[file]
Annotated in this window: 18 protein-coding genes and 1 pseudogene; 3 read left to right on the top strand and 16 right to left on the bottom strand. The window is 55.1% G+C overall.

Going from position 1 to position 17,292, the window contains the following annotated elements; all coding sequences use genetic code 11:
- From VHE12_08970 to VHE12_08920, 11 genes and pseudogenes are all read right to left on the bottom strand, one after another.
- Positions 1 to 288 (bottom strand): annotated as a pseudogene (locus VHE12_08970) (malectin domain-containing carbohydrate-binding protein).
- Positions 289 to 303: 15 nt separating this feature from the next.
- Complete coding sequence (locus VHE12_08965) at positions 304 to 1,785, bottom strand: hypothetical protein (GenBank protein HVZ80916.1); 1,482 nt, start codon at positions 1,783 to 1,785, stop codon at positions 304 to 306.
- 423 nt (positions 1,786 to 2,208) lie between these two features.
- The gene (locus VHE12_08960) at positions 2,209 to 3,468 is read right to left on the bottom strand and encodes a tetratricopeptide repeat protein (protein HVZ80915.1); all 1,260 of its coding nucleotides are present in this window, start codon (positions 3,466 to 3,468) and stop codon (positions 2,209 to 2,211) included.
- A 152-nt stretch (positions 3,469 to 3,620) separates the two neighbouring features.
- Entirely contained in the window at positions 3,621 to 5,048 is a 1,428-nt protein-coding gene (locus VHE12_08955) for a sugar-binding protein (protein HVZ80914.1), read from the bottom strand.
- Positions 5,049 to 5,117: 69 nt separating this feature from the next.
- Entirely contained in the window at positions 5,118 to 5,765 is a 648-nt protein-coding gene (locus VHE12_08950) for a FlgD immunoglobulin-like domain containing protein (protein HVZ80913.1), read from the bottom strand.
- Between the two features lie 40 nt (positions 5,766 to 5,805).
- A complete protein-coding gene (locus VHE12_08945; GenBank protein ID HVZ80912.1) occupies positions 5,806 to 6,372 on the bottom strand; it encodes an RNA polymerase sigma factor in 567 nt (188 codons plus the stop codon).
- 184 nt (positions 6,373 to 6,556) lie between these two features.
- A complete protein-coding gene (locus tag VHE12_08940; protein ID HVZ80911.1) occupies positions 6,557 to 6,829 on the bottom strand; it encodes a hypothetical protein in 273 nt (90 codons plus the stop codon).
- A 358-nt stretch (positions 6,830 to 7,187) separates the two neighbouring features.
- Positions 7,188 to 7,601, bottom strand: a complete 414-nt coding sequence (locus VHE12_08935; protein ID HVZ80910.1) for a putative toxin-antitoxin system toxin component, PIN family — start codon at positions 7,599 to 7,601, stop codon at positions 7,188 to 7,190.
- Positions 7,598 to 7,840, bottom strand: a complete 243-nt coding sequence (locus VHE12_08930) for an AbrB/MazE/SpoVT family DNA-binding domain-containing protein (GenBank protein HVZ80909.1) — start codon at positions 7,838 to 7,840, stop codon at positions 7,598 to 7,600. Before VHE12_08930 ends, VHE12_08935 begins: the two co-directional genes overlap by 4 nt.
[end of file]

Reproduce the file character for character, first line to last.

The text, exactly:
Annotated in this window: 18 protein-coding genes and 1 pseudogene; 3 read left to right on the top strand and 16 right to left on the bottom strand. The window is 55.1% G+C overall.

Going from position 1 to position 17,292, the window contains the following annotated elements; all coding sequences use genetic code 11:
- From VHE12_08970 to VHE12_08920, 11 genes and pseudogenes are all read right to left on the bottom strand, one after another.
- Positions 1 to 288 (bottom strand): annotated as a pseudogene (locus VHE12_08970) (malectin domain-containing carbohydrate-binding protein).
- Positions 289 to 303: 15 nt separating this feature from the next.
- Complete coding sequence (locus VHE12_08965) at positions 304 to 1,785, bottom strand: hypothetical protein (GenBank protein HVZ80916.1); 1,482 nt, start codon at positions 1,783 to 1,785, stop codon at positions 304 to 306.
- 423 nt (positions 1,786 to 2,208) lie between these two features.
- The gene (locus VHE12_08960) at positions 2,209 to 3,468 is read right to left on the bottom strand and encodes a tetratricopeptide repeat protein (protein HVZ80915.1); all 1,260 of its coding nucleotides are present in this window, start codon (positions 3,466 to 3,468) and stop codon (positions 2,209 to 2,211) included.
- A 152-nt stretch (positions 3,469 to 3,620) separates the two neighbouring features.
- Entirely contained in the window at positions 3,621 to 5,048 is a 1,428-nt protein-coding gene (locus VHE12_08955) for a sugar-binding protein (protein HVZ80914.1), read from the bottom strand.
- Positions 5,049 to 5,117: 69 nt separating this feature from the next.
- Entirely contained in the window at positions 5,118 to 5,765 is a 648-nt protein-coding gene (locus VHE12_08950) for a FlgD immunoglobulin-like domain containing protein (protein HVZ80913.1), read from the bottom strand.
- Between the two features lie 40 nt (positions 5,766 to 5,805).
- A complete protein-coding gene (locus VHE12_08945; GenBank protein ID HVZ80912.1) occupies positions 5,806 to 6,372 on the bottom strand; it encodes an RNA polymerase sigma factor in 567 nt (188 codons plus the stop codon).
- 184 nt (positions 6,373 to 6,556) lie between these two features.
- A complete protein-coding gene (locus tag VHE12_08940; protein ID HVZ80911.1) occupies positions 6,557 to 6,829 on the bottom strand; it encodes a hypothetical protein in 273 nt (90 codons plus the stop codon).
- A 358-nt stretch (positions 6,830 to 7,187) separates the two neighbouring features.
- Positions 7,188 to 7,601, bottom strand: a complete 414-nt coding sequence (locus VHE12_08935; protein ID HVZ80910.1) for a putative toxin-antitoxin system toxin component, PIN family — start codon at positions 7,599 to 7,601, stop codon at positions 7,188 to 7,190.
- Positions 7,598 to 7,840, bottom strand: a complete 243-nt coding sequence (locus VHE12_08930) for an AbrB/MazE/SpoVT family DNA-binding domain-containing protein (GenBank protein HVZ80909.1) — start codon at positions 7,838 to 7,840, stop codon at positions 7,598 to 7,600. Before VHE12_08930 ends, VHE12_08935 begins: the two co-directional genes overlap by 4 nt.